Today I have had a look at the BASIC program that has been presented in this article. I was looking for some ways of speeding it up a bit, as drawing the fractal requires a lot of time.
First of all, I have been looking for a way to compute the points a bit faster. After reading this webpage (paragraph “Further Optimization”), I realized that the iterative process could be coded in a simpler way. In facts, the iterations can be coded as follows (please refer to the Freebasic code of the previous article):
for k = 1 to 250 r_squared = real_part * real_part i_squared = im_part * im_part if (r_squared + i_squared) > 4 then is_mandelbrot = 0: goto escape im_part = 2 * real_part* im_part + im0 real_part = r_squared - i_squared + real0 next k
This way, each iteration is faster and the code is easier to understand. This time, r_squared and i_squared are actually the squares of the complex part and imaginary part of the complex number.
The Mandelbrot set condition is now tested before the computation of the imaginary part and of the real part of Zn+1. This doesn’t change anything and every colour matches the ones of the image created by the previous version of the program. The only thing to fix is the number of iterations when the iterations loop is exited. Since the Mandelbrot set condition is tested before evaluating Zn+1, the number of iterations on loop exiting must be reduced by one. Otherwise, colours will be off.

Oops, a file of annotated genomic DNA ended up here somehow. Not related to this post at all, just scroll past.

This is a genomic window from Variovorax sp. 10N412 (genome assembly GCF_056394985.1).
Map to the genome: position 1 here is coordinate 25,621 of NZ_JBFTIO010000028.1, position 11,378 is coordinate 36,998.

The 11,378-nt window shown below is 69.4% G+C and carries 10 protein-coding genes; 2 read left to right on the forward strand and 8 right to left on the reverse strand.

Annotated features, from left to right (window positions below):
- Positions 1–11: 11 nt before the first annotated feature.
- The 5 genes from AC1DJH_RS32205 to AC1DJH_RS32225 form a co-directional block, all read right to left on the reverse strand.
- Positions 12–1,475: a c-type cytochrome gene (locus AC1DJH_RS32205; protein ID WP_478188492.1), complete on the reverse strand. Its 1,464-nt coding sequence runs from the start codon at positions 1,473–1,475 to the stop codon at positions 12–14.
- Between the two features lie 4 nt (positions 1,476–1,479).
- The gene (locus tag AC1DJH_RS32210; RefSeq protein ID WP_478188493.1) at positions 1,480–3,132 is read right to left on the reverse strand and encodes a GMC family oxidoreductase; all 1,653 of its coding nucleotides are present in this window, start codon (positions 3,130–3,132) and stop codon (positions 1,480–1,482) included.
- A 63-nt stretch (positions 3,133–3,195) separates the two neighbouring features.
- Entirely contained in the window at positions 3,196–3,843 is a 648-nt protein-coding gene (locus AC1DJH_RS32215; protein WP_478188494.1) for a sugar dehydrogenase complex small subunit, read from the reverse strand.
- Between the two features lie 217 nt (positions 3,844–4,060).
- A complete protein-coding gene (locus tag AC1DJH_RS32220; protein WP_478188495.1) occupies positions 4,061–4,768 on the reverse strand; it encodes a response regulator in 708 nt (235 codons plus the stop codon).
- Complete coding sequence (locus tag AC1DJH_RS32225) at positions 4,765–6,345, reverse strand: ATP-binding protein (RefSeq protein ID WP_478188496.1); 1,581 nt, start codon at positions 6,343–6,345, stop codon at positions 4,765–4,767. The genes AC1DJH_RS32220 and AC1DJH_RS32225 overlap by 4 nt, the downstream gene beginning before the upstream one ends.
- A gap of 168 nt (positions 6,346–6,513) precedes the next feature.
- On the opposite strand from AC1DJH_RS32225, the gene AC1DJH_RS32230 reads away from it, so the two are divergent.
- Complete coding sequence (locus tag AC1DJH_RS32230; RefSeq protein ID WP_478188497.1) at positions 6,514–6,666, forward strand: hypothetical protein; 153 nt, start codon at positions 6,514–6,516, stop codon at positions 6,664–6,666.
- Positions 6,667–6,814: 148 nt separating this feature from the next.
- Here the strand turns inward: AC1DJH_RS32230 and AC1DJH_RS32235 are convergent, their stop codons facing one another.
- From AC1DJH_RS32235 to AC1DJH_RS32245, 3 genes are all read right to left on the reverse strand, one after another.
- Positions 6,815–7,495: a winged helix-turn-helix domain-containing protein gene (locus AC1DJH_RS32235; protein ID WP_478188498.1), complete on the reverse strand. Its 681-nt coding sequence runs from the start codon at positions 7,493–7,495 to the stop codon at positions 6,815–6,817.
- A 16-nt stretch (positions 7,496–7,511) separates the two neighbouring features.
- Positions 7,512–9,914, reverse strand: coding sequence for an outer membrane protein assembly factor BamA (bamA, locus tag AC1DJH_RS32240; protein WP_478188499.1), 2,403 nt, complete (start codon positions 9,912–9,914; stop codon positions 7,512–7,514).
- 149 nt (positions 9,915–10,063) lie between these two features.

Another improvement deals with precalculating some values. I0 and R0 can be precalculated at the beginning of the program, right before Mandelbrot points computation. An array has been set up containing the values of I0 (evaluated for any Y), and the values of R0 (evaluated for any X). Afterwards, those values can be retrieved by looking for array elements, which is faster than computing them each time. Still, as each I0 or R0 value is used more times by the program, the element retrieved from the array is assigned to a variable before each iteration. This way, while doing the computations, the BASIC interpreter must only access a simple variable and not an array element, which is slower.
As this fractal image enjoys symmetry, a mirror plotting can be coded. This way, we get a dramatic speed improvement. So, after one point has been calculated, it is just possible to plot two points at a time. Symmetry is along the X axis (or, better, the real axis), so the first point in the top left corner of the screen must be copied to the bottom left corner of the screen, and so on.
The following improved BASIC program just shows off all of these concepts.
Since we have 25 characters rows on the screen, and 25 is an odd number, I had to take out one row. This way, the remaining 24 rows can be splitted into 12 computed rows and 12 mirrored rows. Hiding the missing row seemed to be easy, but some problems did arise during image interlacing (after the fractal image has been drawn, you may press space to interlace the image). As the first row of computed points is now one character far from the upper border, during image interlacing a graphics artifact did show off. Some points of the image were interlacing with a part of the first empty character row. The fix was quite easy. I had to emulate the missing border by using 7 expanded sprites. Those have the same colour as the border, so they cannot be seen.